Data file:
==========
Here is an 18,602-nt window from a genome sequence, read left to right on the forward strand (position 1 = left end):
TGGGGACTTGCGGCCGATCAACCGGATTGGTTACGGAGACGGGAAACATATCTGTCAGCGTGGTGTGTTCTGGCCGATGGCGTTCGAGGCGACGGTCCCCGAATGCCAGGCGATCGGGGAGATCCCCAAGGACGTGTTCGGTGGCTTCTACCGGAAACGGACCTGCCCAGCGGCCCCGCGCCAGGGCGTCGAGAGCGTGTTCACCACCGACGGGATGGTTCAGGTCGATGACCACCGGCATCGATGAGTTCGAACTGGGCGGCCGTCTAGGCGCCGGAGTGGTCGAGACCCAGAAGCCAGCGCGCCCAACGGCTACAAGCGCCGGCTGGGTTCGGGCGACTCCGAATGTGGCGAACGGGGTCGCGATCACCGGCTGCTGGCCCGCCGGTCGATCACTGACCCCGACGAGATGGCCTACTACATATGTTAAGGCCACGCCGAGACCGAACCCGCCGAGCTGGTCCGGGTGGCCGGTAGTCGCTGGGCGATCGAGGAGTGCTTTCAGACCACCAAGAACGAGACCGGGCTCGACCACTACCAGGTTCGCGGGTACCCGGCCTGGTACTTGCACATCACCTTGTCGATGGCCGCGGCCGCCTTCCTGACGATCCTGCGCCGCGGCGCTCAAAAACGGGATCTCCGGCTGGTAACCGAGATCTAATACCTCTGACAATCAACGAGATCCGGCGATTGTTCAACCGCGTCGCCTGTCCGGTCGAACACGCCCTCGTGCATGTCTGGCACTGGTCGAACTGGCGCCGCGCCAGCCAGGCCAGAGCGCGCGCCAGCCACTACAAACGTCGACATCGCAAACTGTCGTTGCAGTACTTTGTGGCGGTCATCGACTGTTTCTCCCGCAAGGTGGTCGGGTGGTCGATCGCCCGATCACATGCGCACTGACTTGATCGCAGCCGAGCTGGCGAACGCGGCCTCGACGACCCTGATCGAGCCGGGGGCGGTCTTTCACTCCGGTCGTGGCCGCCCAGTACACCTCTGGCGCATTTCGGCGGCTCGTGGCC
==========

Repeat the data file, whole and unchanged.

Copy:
Here is an 18,602-nt window from a genome sequence, read left to right on the forward strand (position 1 = left end):
TGGGGACTTGCGGCCGATCAACCGGATTGGTTACGGAGACGGGAAACATATCTGTCAGCGTGGTGTGTTCTGGCCGATGGCGTTCGAGGCGACGGTCCCCGAATGCCAGGCGATCGGGGAGATCCCCAAGGACGTGTTCGGTGGCTTCTACCGGAAACGGACCTGCCCAGCGGCCCCGCGCCAGGGCGTCGAGAGCGTGTTCACCACCGACGGGATGGTTCAGGTCGATGACCACCGGCATCGATGAGTTCGAACTGGGCGGCCGTCTAGGCGCCGGAGTGGTCGAGACCCAGAAGCCAGCGCGCCCAACGGCTACAAGCGCCGGCTGGGTTCGGGCGACTCCGAATGTGGCGAACGGGGTCGCGATCACCGGCTGCTGGCCCGCCGGTCGATCACTGACCCCGACGAGATGGCCTACTACATATGTTAAGGCCACGCCGAGACCGAACCCGCCGAGCTGGTCCGGGTGGCCGGTAGTCGCTGGGCGATCGAGGAGTGCTTTCAGACCACCAAGAACGAGACCGGGCTCGACCACTACCAGGTTCGCGGGTACCCGGCCTGGTACTTGCACATCACCTTGTCGATGGCCGCGGCCGCCTTCCTGACGATCCTGCGCCGCGGCGCTCAAAAACGGGATCTCCGGCTGGTAACCGAGATCTAATACCTCTGACAATCAACGAGATCCGGCGATTGTTCAACCGCGTCGCCTGTCCGGTCGAACACGCCCTCGTGCATGTCTGGCACTGGTCGAACTGGCGCCGCGCCAGCCAGGCCAGAGCGCGCGCCAGCCACTACAAACGTCGACATCGCAAACTGTCGTTGCAGTACTTTGTGGCGGTCATCGACTGTTTCTCCCGCAAGGTGGTCGGGTGGTCGATCGCCCGATCACATGCGCACTGACTTGATCGCAGCCGAGCTGGCGAACGCGGCCTCGACGACCCTGATCGAGCCGGGGGCGGTCTTTCACTCCGGTCGTGGCCGCCCAGTACACCTCTGGCGCATTTCGGCGGCTCGTGGCC